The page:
Threats and conservation

Daniellia alsteeniana is widespread in southern Congo where it is, however, said to be exploited for timber and also used as a source of gum resin. Kew botanists saw no evidence of exploitation in northeastern Angola, where vast areas of sparsely inhabited woodlands and dry forests appear to be a stronghold for D. alsteeniana. It is rare in both Gabon and Zambia.

The rapid biodiversity survey of the Lagoa Carumbo region of northeastern Zambia, in which Kew led the botanical aspects, was part of the Angolan Protected Areas Expansion Strategy programme, in which potential priority sites for conservation are being investigated across the country. The evidence compiled from Kew’s April-May 2011 trip to Angola demonstrated that the Carumbo region contains rich and varied plant and animal life, with a number of localised and unique species. This area is now being considered for designation by the authorities as a large, new national park, which should help to safeguard the future of D. alsteeniana in Angola.


As with a number of Daniellia species, D. alsteeniana is a source of both timber and gum resin. The more widely used West African species are well documented in Burkill’s 'The Useful Plants of West Tropical Africa'. Daniellia alsteeniana is described as producing a ‘magnificent clear copal’ (gum) but the quantities are insufficient for commercial exploitation. Gum of the related D. oliveri is used widely as a varnish. At Lagoa Carumbo in Angola, Kew botanists were told that local villagers use D. alsteeniana for making dugout boats.

This species at Kew

Pressed and dried specimens of Daniellia alsteeniana, including a collection from the April-May 2011 expedition to Angola, are held in Kew’s Herbarium where they are available to researchers by appointment.

Assessing plant conservation priorities in Angola

Kew is participating in a multi-national, multi-disciplinary project that aims to identify priority sites to expand the protected areas network in Angola. Kew is leading the botanical aspects of this work in collaboration with partners in Angola. The expedition to the Lagoa Carumbo region of Lunda Norte, northeastern Angola was the first in a series of biodiversity assessments to provide data to support this programme.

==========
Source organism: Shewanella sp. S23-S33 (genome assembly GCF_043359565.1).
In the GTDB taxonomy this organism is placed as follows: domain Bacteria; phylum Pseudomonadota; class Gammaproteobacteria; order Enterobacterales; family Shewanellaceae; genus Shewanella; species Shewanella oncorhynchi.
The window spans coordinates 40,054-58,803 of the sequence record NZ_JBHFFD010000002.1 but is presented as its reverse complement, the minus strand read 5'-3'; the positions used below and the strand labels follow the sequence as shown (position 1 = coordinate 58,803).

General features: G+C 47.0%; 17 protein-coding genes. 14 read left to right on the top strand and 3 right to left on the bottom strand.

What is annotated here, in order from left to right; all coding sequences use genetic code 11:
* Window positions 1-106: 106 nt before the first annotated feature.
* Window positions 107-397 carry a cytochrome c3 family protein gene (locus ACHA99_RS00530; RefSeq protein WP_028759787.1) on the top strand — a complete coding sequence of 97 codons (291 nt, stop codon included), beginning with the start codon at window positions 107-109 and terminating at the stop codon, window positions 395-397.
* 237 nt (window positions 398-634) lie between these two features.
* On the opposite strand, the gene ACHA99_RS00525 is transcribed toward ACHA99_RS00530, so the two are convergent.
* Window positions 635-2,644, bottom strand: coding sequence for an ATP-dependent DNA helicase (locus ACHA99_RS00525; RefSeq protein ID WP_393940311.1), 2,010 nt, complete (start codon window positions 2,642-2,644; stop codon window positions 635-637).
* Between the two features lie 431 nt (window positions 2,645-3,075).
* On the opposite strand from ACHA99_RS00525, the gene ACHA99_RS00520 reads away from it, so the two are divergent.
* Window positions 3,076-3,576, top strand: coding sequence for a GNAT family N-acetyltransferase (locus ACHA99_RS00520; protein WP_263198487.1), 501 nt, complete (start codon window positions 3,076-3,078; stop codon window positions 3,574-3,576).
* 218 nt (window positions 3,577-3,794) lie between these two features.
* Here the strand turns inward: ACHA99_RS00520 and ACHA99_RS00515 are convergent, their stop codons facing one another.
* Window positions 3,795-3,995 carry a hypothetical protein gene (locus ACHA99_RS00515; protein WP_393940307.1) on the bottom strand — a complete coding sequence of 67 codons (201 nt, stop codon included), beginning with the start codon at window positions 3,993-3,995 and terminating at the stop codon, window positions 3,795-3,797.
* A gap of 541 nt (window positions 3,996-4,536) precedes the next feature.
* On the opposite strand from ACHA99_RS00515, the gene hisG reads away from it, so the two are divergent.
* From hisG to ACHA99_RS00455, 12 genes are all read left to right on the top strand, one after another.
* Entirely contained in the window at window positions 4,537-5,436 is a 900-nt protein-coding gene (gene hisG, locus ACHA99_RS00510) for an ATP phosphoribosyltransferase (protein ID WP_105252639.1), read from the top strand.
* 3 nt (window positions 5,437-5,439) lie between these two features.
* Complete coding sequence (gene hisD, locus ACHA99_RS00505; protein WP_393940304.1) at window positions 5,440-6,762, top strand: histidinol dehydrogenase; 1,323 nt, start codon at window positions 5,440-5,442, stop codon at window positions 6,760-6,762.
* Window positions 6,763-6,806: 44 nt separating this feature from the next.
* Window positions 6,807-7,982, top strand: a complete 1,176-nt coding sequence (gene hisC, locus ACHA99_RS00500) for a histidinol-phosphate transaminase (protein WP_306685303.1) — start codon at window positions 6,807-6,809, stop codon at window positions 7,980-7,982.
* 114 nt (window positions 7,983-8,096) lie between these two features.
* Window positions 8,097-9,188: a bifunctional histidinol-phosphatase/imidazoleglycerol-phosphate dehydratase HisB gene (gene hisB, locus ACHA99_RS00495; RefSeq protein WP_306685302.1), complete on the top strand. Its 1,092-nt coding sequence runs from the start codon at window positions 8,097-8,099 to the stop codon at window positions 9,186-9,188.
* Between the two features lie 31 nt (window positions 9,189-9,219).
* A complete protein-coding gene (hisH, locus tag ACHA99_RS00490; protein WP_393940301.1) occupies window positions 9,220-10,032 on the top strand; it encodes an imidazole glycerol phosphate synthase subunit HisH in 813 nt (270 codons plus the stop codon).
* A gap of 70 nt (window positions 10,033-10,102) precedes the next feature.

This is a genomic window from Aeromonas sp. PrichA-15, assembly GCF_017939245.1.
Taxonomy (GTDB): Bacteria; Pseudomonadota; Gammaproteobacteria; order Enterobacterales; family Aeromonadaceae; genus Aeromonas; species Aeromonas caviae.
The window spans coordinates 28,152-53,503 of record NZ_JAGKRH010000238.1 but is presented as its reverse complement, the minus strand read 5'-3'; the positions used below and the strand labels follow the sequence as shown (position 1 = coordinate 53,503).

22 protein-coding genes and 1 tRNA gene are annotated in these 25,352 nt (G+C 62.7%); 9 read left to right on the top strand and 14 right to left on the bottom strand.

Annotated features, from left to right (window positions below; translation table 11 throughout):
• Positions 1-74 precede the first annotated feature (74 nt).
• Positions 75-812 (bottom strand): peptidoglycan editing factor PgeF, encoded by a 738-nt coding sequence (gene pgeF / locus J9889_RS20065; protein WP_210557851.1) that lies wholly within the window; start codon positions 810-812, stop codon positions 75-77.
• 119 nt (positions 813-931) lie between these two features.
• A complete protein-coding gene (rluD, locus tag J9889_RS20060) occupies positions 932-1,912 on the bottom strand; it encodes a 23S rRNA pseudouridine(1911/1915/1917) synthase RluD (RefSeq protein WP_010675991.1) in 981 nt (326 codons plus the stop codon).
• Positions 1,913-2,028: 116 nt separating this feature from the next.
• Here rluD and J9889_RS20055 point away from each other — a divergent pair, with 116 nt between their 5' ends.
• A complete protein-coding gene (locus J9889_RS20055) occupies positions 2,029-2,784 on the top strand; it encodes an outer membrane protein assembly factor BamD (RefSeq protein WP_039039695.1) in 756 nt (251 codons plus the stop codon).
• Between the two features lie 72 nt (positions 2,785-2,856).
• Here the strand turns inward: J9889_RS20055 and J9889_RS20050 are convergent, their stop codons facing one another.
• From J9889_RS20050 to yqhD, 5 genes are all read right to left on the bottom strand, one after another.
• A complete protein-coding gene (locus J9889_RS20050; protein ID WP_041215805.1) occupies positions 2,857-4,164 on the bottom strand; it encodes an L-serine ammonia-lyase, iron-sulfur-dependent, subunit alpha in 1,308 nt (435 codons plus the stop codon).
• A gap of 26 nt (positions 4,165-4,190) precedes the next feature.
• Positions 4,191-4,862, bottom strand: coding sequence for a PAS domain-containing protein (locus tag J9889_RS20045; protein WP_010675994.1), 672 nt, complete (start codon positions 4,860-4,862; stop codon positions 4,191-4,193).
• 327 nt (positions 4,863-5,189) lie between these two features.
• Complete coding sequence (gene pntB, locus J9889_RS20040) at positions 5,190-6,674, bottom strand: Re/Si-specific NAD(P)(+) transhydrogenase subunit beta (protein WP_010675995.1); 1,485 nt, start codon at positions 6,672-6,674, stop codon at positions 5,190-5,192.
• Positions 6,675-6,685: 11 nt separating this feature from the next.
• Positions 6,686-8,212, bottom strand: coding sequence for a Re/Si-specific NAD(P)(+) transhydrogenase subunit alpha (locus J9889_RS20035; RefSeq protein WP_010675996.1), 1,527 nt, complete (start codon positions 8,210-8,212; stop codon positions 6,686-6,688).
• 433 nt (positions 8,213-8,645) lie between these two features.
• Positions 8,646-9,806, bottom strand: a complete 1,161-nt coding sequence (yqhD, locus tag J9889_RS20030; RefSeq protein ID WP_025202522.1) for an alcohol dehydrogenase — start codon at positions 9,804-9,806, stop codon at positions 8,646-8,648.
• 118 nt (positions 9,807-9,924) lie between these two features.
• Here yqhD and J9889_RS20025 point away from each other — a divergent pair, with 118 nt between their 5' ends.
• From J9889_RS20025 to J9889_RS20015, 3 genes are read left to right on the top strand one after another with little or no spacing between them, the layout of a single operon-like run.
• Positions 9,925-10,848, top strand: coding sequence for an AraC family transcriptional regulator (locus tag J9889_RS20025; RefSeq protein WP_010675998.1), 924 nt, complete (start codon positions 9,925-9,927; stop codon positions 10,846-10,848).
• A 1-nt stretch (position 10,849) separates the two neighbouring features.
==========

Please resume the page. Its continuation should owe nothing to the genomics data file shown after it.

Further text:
The flora of Angola is rich, with a wide variety of habitats and several regions of high species diversity and high numbers of endemic species (those found only in Angola). However, it also remains one of the least well botanically studied countries in Africa. There is therefore a great need to carry out plant survey work and vegetation studies throughout this exciting country.

References and credits

Burkill, H. M. (1995). The Useful Plants of West Tropical Africa. Vol. 3, families J-L. Royal Botanic Gardens, Kew.

de la Estrella, M., Aedo. C., Mackinder, B. & Velayos, M. (2010). Taxonomic revision of Daniellia (Leguminosae: Caesalpinioideae). Systematic Botany 35: 296-324.

Léonard, J. J. G. (1952). Caesalpiniaceae IV. Cynometreae et Amheristieae. In: Flore du Congo-Belge pp. 279-445. Institut National pour l’Étude Agronomique du Congo Belge (I.N.É.A.C.), Bruxelles.

Lewis, G., Schrire, B., Mackinder, B. & Lock, M. (eds) (2005). Legumes of the World. Royal Botanic Gardens, Kew.

Lock, J. M. (2007). Daniellia. In: Flora Zambesiaca, eds J.R. Timberlake, R.M. Polhill & E.S. Martins, pp. 39-41. Royal Botanic Gardens, Kew.

Renier, P. M. (1948). Plantes intéressantes des haut plateaux de Kwilu. Bulletin Agricole du Congo Belge 39: 152-156.

Kew Science Editor: Iain Darbyshire
Kew contributors: Frances Crawford, David Goyder
Copyediting: Emma Tredwell
Kew would like to thank the following contributors: Amândio Gomes, Agostinho Neto University, Angola; the Ministério do Ambiente (Ministry of Environment), Angola; De Beers Angola for logistical support in Angola.

Although every effort has been taken to ensure that the information contained in these pages is reliable and complete, notes on hazards, edibility and suchlike included here are recorded information and do not constitute recommendations. No responsibility will be taken for readers’ own actions.